Political activities will now be allowed in Pakistan's Federally Administrative Tribal Areas under a slew of reforms unveiled by President Asif Ali Zardari for the Taliban-infested tribal belt in a bid to extricate the lawless region from the grip of militants. Describing the move as a gift to the nation on Pakistan's 63rd Independence Day, Zardari said people in the seven tribal areas can now have an identity as they will be able to participate in political activities and exercise their right to vote.
Political parties were previously banned in FATA where politicians were subject to arrest and the move is aimed at bringing the tribals there to the national mainstream. "From today political activities will be started and be allowed in FATA," Zardari told senior politicians in a speech on Thursday night marking Pakistan's 63rd independence day while announcing the political and judicial reforms for the region which has become a safe haven for Taliban and al-Qaeda militants.
"In the long run we must defeat the militant mindset to defend our country, our democracy, our institutions and our way of life," Zardari was quoted as saying during the address. Presidential spokesman Farhatullah Babar said the package of reforms for the tribal belt hammered out after consultations with all stake holders was approved in a meeting in the Presidency on Wednesday that was also attended by Prime Minister Yousuf Raza Gilani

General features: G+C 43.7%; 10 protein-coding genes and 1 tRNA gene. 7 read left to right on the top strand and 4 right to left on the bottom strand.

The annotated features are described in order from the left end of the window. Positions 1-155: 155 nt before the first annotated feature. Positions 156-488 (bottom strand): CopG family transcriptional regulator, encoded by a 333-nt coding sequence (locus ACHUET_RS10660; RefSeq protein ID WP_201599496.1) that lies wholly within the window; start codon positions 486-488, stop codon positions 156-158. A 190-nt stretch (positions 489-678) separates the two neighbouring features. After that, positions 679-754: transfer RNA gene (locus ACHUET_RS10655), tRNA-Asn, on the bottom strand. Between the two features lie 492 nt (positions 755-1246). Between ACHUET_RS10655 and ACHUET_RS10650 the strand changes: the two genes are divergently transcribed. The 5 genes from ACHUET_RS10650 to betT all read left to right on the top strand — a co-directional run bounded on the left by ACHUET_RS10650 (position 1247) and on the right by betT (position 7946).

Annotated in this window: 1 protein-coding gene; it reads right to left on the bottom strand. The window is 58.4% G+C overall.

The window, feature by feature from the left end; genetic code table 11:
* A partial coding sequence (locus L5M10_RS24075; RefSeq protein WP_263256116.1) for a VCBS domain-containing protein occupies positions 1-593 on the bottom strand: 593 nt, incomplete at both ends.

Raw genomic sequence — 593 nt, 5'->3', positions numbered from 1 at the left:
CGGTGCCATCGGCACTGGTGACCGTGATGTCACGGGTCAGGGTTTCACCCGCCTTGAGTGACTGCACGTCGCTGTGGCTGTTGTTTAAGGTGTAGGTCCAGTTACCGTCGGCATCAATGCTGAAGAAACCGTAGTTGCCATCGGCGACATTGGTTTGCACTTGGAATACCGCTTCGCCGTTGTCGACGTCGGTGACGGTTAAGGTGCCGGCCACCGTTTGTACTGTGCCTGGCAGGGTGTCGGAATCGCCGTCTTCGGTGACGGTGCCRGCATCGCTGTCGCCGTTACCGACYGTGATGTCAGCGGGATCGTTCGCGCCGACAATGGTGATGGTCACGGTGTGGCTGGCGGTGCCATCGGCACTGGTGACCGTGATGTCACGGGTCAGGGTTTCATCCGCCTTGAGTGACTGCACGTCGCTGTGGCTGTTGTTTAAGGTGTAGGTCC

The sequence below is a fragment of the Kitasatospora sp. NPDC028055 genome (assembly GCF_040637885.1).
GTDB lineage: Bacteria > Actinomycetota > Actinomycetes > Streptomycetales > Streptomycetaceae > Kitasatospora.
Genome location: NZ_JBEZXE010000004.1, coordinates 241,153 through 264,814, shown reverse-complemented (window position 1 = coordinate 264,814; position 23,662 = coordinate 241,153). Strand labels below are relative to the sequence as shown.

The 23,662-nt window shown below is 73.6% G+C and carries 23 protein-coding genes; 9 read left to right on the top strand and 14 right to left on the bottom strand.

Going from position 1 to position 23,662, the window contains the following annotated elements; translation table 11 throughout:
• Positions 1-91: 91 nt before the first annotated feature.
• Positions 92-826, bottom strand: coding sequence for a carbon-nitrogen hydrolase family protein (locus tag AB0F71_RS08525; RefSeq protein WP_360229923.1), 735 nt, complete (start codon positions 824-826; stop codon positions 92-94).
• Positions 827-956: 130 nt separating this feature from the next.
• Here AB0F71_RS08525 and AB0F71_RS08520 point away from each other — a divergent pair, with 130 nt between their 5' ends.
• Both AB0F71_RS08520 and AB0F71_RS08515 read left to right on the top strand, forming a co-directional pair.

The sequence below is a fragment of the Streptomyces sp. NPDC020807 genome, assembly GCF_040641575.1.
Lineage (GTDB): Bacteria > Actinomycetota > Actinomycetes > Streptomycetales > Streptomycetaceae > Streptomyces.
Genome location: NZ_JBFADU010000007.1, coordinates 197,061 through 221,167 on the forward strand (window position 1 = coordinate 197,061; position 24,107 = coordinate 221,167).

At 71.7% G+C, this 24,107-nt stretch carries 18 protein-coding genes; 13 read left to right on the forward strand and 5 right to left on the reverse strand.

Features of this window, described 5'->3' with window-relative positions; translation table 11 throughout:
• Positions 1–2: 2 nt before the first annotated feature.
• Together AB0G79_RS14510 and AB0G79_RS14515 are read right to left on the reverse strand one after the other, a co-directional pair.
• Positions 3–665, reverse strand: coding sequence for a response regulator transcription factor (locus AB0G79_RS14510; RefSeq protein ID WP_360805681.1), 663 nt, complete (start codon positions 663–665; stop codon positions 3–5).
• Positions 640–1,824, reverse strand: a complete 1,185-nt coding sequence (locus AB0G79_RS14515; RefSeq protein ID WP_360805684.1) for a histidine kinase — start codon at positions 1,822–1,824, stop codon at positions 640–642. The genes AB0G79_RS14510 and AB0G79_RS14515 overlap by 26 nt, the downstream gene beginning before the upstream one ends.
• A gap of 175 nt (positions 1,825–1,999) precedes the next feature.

Babar said the political and judicial reforms envisage changes in the century-old draconian law called Frontier Crimes Regulation to make it responsive to human rights of the people while respecting local customs and traditions. After the amendments in the law, powers of arbitrary arrest and detention without the right to bail had been curtailed, he said.
The changes also envisage setting up of a FATA Tribunal which shall have powers similar to that of the high courts, Babar said. With the extension of the Political Parties Order 2002 to the tribal areas, all the political parties will be permitted to reach out to the people in the restive region with their message and let the people decide for themselves. Zardari in his address said, "Pakistan's future lies in democracy and every Pakistani has a right and duty to nurture democratic values." He said the law had been changed in accordance with the aspirations of the people and democratic principles while respecting local customs and traditions.
Describing militants as the greatest threat to the country, he said "they are out to destroy the very fabric of our society." "They (militants) want to impose their political and ideological agenda on the people of Pakistan through force and coercion. They reject the state, the Constitution, democracy and indeed our very way of life." "Unfortunately over the years as democracy was trampled, an extremist mindset was allowed to grow. I don't want to go in to who nurtured the militants and how they were aided. It is all too well known," the President said.